1) The OED gives two meanings, one as a word for bracken, apparently not found in northern writers, and the other for a clump of bushes or briers.
Place-name writers take the second of these to be the source of minor names such as Brakes and Breaks. The meaning of the word in some Yorkshire references may not be clear but bracken was in common use so the likelihood is that ‘brake’ meant briers: 1503 the grounde where they grovyd [dug] is overgrovyn with bushes and brakes, Roundhay Park
1569 ‘they say that Edward Lockwodd scythed le brakes within the demesne’, Farnley Tyas
1616 Braykes from my common Christofer Idle 6 loads payd ijs, Brandsby
1679 Elizabeth Harrison found the pewther in a whin bush ... covered with breaks, Pannal.
2) As a noun this was a toothed instrument used in the preparation of flax and hemp. However, the same word was used for other craft instruments (OED) so the meaning is not always clear.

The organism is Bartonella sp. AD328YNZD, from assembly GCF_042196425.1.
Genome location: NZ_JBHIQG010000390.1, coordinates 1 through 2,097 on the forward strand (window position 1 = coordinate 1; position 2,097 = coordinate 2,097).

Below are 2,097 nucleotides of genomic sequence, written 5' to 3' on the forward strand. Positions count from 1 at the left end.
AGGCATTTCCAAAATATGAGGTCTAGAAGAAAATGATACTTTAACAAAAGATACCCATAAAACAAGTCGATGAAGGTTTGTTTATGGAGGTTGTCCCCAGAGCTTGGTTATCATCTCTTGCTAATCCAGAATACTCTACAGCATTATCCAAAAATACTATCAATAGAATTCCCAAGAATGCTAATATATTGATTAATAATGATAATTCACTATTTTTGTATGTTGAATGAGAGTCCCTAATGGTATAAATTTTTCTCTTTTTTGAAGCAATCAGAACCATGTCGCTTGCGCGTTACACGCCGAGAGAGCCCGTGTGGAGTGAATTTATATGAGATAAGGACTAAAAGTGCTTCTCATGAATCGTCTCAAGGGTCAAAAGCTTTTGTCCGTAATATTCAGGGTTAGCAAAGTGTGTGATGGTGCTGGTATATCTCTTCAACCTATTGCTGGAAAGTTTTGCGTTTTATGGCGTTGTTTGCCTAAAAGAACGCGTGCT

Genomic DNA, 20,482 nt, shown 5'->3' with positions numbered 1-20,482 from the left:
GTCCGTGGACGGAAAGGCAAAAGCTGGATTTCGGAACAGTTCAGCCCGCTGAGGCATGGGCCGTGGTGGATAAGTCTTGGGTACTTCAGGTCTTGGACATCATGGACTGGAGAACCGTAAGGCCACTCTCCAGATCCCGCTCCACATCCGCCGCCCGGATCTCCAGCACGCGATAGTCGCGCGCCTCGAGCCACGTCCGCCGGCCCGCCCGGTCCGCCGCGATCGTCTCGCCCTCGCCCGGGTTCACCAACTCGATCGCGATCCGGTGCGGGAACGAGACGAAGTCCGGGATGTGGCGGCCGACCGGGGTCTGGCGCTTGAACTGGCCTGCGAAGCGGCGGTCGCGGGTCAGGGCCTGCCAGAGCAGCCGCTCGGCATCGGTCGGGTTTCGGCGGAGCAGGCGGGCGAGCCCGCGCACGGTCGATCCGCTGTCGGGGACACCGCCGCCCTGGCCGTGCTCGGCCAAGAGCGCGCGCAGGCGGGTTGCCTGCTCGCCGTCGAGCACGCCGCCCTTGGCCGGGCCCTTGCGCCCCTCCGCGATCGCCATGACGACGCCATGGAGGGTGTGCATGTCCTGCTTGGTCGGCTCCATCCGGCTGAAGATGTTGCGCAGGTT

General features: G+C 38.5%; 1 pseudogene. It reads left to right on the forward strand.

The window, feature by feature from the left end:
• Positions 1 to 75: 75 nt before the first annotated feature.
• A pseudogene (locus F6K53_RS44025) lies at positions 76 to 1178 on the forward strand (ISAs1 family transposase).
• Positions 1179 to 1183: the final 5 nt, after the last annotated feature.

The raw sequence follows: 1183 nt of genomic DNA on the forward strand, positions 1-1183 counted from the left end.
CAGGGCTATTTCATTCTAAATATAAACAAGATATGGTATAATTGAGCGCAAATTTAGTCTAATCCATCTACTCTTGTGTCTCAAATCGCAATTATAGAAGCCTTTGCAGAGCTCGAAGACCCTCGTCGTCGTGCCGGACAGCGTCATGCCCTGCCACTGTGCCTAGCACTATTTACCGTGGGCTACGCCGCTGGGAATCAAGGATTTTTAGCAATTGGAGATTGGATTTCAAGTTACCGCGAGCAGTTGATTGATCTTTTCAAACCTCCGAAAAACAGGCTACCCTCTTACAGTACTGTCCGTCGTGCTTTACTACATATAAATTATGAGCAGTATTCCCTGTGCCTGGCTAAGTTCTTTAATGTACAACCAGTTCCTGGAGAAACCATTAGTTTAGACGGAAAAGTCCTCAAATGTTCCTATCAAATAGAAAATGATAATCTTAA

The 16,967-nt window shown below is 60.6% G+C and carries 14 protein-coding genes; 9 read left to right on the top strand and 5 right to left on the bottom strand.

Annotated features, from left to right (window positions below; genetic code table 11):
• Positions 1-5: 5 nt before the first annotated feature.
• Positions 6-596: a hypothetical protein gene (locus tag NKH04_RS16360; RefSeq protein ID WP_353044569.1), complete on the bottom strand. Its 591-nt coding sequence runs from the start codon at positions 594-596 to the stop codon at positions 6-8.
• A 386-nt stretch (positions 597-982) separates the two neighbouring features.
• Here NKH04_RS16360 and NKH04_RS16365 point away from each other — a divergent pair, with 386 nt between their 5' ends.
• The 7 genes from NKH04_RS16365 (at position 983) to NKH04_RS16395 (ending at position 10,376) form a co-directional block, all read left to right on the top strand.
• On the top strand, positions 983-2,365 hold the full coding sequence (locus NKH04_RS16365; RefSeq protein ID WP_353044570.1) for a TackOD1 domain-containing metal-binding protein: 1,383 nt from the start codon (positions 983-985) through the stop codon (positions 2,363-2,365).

1582 ij breaks, a horse hecke, South Cave
1669 3 stone of hemp, one crab brake, Brayton
1747 a pair of brakes and other utensils for line dressing, Fishlake. The verb is on record from 1398 but again it had varied meanings: 1562 halfe my towe of hemp and flaxe that is brayked, Sutton Bonnington
1639 flacks and hempe unbraked, iiijs Selby. The meaning in the following case is obscure: 1546 I bequeath to William Watson, my prentice, the gere that he workithe with at Braycke and braycke with a blake jacket, Seacroft.